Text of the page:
Essay - Human Need for Privacy Environmental Psychology is the Study of...

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Human Need for Privacy

Environmental psychology is the study of the interaction between the physical world and human behavior. In recent years, the topic ***** privacy has been a key aspect of this field ***** study, as research reveals that it directly relates to a sense of well being and control. A supportive physical environment has ***** proven ***** contribute to a successful soci*****l, private ***** work life, and ***** is a ***** factor in creating a positive environmental setting.

Why We ***** *****

There are many theories as to why people need privacy. Many psychologists believe that ***** need to maintain personal space between themselves and others to avoid overstimulation. According to Scott (1993), when people ***** too close to one another, they are bombarded with too many social or physical stimuli.

Some *****ers argue that people ***** to maintain personal space to avoid various stressors associated with very ***** proximity. This group says that when personal space is inadequate, ***** have feelings of arousal.

Altman (1975) views ***** space as a boundary regulation mechan*****m needed to meet desired levels of personal and group *****. ***** ***** Altman, privacy is an interpersonal boundary process by which people control ********** with others.

Through variations in the extent ***** their private space, ***** make sure that their ***** and achieved levels of ***** are consistent. If it is impossible to control ***** regulate these boundaries so that the desired level of privacy is met, negative effects and coping are the result.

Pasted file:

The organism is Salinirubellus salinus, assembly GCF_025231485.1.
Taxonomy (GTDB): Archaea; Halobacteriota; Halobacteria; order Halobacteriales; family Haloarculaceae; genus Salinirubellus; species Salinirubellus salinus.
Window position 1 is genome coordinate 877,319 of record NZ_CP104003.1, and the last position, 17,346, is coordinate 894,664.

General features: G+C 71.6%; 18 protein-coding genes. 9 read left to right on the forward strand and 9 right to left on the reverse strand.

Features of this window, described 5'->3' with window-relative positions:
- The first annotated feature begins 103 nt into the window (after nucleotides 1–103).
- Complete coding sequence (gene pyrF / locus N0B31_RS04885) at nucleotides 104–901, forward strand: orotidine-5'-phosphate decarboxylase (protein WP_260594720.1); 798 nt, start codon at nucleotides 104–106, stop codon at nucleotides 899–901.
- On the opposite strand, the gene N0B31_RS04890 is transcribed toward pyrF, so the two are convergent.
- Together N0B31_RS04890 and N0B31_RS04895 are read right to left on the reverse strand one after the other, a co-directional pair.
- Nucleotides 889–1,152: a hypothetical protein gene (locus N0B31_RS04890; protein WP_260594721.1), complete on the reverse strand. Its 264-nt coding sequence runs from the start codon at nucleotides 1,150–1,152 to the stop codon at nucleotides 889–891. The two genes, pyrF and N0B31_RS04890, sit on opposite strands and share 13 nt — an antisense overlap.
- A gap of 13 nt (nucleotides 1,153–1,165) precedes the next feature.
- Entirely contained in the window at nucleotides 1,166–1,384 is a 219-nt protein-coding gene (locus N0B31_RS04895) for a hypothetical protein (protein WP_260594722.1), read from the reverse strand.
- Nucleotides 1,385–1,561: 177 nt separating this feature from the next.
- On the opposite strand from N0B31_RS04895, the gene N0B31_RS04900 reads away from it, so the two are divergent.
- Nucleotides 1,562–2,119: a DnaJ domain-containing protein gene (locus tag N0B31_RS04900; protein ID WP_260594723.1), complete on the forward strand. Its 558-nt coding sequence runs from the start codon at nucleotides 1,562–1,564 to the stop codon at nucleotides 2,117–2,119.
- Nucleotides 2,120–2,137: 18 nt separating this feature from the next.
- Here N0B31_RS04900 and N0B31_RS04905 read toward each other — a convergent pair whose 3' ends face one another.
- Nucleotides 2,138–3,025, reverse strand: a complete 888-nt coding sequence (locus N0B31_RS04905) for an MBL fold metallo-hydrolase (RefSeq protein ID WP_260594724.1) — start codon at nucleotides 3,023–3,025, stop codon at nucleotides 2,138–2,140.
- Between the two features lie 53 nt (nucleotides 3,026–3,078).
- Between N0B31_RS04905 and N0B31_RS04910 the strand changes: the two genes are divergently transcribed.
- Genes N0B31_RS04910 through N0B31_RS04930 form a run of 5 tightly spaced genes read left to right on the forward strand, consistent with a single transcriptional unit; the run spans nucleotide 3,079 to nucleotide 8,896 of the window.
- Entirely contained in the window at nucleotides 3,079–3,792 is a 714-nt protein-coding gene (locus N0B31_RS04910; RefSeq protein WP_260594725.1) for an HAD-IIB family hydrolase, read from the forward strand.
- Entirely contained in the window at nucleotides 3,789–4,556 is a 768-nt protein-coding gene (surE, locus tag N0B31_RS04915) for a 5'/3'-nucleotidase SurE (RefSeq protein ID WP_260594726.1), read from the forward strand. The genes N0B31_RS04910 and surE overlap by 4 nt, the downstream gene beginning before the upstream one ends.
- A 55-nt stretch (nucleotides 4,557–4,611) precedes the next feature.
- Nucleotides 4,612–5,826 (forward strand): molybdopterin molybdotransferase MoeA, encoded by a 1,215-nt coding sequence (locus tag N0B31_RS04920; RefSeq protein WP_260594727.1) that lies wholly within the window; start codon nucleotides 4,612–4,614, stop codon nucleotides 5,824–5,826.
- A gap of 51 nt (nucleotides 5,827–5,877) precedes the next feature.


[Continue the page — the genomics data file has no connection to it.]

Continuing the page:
When people purposely invade other people's privacy, the s*****uation often involves negative consequences for both parties. Felipe and Sommer (1966) conducted a field experiment *****t a 1,500 bed mental institution in which a stranger approached lone patients at a distance of six inches and sat down. If ***** participant attempted to move away, the ***** moved so as to maintain a close *****. The majority of the group showed signs ***** discom*****t ***** many got up and left.

***** a separate ***** by Felipe and Sommer (1966), female students were studying at a large table with ***** chairs on either side of the table, ***** ***** le*****t two empty chairs on either side of each subject, and one opposite. *****re were several experimental conditions, including:

***** experimenter sat next to the ***** participant and ***** his chair ne*****r ***** hers (*****).

Sat ***** seats away from her, leaving ***** chair in between them (distant).

Sat three seats away (distant).

Sat directly across from her (control).

***** *****s of this study were:

***** within 10 minutes

***** working after half-hour






Privacy Factors

Privacy can be broken ***** into the following classifications: Kaplan (1982)

*****: total visual privacy;

*****: privacy, within a small social unit, such as a family at home alone;

Anonymity: privacy, within a social *****, where one is able to observe without feeling observed; people merging with the environment;

Reserve: a psychological barrier against intrusion, allowing people ***** be ***** ***** group situations.



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